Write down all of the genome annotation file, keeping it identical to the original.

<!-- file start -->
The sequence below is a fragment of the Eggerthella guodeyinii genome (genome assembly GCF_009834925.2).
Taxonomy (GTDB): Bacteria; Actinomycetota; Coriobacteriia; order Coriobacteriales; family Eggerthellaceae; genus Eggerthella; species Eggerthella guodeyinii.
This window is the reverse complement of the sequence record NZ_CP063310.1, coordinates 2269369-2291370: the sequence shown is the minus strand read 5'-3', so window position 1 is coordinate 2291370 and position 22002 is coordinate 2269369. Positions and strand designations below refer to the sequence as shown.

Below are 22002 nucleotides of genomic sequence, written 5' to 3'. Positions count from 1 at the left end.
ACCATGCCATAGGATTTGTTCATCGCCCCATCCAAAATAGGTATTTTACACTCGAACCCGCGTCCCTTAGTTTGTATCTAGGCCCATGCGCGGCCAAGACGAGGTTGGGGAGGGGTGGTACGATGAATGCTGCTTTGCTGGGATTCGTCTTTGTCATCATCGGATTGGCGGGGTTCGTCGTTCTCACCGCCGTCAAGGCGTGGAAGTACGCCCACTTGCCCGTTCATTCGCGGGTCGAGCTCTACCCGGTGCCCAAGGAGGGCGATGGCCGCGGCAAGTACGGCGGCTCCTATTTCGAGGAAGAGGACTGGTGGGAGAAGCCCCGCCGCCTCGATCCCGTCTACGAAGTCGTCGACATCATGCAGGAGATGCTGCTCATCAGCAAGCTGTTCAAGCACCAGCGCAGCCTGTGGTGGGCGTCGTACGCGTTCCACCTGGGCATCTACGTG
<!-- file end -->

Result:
The sequence below is a fragment of the Eggerthella guodeyinii genome (genome assembly GCF_009834925.2).
Taxonomy (GTDB): Bacteria; Actinomycetota; Coriobacteriia; order Coriobacteriales; family Eggerthellaceae; genus Eggerthella; species Eggerthella guodeyinii.
This window is the reverse complement of the sequence record NZ_CP063310.1, coordinates 2269369-2291370: the sequence shown is the minus strand read 5'-3', so window position 1 is coordinate 2291370 and position 22002 is coordinate 2269369. Positions and strand designations below refer to the sequence as shown.

Below are 22002 nucleotides of genomic sequence, written 5' to 3'. Positions count from 1 at the left end.
ACCATGCCATAGGATTTGTTCATCGCCCCATCCAAAATAGGTATTTTACACTCGAACCCGCGTCCCTTAGTTTGTATCTAGGCCCATGCGCGGCCAAGACGAGGTTGGGGAGGGGTGGTACGATGAATGCTGCTTTGCTGGGATTCGTCTTTGTCATCATCGGATTGGCGGGGTTCGTCGTTCTCACCGCCGTCAAGGCGTGGAAGTACGCCCACTTGCCCGTTCATTCGCGGGTCGAGCTCTACCCGGTGCCCAAGGAGGGCGATGGCCGCGGCAAGTACGGCGGCTCCTATTTCGAGGAAGAGGACTGGTGGGAGAAGCCCCGCCGCCTCGATCCCGTCTACGAAGTCGTCGACATCATGCAGGAGATGCTGCTCATCAGCAAGCTGTTCAAGCACCAGCGCAGCCTGTGGTGGGCGTCGTACGCGTTCCACCTGGGCATCTACGTG